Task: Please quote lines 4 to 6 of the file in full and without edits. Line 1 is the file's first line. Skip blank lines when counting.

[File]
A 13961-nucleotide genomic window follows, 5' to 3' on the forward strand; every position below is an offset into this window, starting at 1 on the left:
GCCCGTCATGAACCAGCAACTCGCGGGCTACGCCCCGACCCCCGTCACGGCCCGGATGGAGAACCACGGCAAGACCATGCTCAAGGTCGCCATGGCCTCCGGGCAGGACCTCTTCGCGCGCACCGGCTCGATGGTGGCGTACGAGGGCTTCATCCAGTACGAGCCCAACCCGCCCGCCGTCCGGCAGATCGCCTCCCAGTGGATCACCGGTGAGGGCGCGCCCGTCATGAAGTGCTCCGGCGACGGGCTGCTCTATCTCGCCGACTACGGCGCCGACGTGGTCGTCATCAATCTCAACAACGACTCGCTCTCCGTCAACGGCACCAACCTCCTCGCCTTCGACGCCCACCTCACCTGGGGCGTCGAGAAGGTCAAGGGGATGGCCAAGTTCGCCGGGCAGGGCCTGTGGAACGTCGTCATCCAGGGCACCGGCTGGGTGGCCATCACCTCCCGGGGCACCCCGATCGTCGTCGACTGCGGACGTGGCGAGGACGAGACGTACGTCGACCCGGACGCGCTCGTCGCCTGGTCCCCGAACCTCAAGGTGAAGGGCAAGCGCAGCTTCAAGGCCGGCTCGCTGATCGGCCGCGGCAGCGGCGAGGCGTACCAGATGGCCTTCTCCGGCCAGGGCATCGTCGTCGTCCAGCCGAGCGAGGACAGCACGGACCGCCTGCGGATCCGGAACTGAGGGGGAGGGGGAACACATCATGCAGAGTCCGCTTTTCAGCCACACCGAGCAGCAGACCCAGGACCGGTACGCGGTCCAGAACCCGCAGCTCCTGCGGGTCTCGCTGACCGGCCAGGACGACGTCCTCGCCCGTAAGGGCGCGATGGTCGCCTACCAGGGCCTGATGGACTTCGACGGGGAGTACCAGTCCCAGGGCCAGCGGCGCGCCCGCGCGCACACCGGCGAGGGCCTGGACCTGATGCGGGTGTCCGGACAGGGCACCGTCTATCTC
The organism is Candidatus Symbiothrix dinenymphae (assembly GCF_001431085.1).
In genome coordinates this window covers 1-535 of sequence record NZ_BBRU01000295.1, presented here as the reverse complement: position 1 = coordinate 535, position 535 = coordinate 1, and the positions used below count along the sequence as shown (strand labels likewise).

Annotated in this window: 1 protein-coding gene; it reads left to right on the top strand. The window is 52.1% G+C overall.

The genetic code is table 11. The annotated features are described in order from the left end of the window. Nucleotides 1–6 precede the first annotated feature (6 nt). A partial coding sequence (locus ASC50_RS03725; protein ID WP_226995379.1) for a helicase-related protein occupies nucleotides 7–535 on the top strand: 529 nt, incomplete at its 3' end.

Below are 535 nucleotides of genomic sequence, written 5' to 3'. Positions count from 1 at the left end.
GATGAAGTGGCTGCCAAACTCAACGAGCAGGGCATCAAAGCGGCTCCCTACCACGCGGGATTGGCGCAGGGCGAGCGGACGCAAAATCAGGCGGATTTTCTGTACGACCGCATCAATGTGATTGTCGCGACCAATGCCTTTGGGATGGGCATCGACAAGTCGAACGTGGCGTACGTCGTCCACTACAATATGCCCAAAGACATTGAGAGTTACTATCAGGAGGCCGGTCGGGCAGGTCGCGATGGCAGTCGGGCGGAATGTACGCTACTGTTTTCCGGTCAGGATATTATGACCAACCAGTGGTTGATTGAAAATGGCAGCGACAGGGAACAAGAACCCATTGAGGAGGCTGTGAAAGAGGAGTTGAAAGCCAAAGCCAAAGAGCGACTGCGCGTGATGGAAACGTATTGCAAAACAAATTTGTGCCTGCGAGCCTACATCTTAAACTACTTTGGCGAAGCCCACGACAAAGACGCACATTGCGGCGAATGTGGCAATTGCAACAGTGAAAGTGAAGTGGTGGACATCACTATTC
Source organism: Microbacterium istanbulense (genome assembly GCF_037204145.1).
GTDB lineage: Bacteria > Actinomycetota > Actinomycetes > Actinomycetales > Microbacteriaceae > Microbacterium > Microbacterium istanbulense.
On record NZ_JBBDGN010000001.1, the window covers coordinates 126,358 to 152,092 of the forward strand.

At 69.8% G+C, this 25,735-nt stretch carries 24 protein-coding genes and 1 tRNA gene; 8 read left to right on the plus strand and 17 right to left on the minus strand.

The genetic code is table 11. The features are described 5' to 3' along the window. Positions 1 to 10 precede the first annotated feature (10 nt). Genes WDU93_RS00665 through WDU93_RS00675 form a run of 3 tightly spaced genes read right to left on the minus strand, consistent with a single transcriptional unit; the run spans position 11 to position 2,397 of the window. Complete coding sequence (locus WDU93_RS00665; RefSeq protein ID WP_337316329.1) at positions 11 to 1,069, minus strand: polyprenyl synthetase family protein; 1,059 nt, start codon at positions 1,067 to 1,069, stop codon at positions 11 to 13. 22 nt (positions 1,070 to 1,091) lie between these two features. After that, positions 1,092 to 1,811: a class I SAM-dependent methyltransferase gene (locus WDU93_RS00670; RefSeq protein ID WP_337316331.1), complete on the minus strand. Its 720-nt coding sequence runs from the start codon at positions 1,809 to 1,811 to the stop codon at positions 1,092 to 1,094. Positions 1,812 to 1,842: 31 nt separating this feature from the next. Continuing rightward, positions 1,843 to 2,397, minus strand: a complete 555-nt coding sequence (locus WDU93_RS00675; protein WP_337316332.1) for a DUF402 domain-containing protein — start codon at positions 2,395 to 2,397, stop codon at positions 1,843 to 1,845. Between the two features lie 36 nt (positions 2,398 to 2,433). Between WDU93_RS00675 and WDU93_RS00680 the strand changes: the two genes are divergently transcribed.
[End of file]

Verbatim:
In genome coordinates this window covers 1-535 of sequence record NZ_BBRU01000295.1, presented here as the reverse complement: position 1 = coordinate 535, position 535 = coordinate 1, and the positions used below count along the sequence as shown (strand labels likewise).

Annotated in this window: 1 protein-coding gene; it reads left to right on the top strand. The window is 52.1% G+C overall.

The genetic code is table 11. The annotated features are described in order from the left end of the window. Nucleotides 1–6 precede the first annotated feature (6 nt). A partial coding sequence (locus ASC50_RS03725; protein ID WP_226995379.1) for a helicase-related protein occupies nucleotides 7–535 on the top strand: 529 nt, incomplete at its 3' end.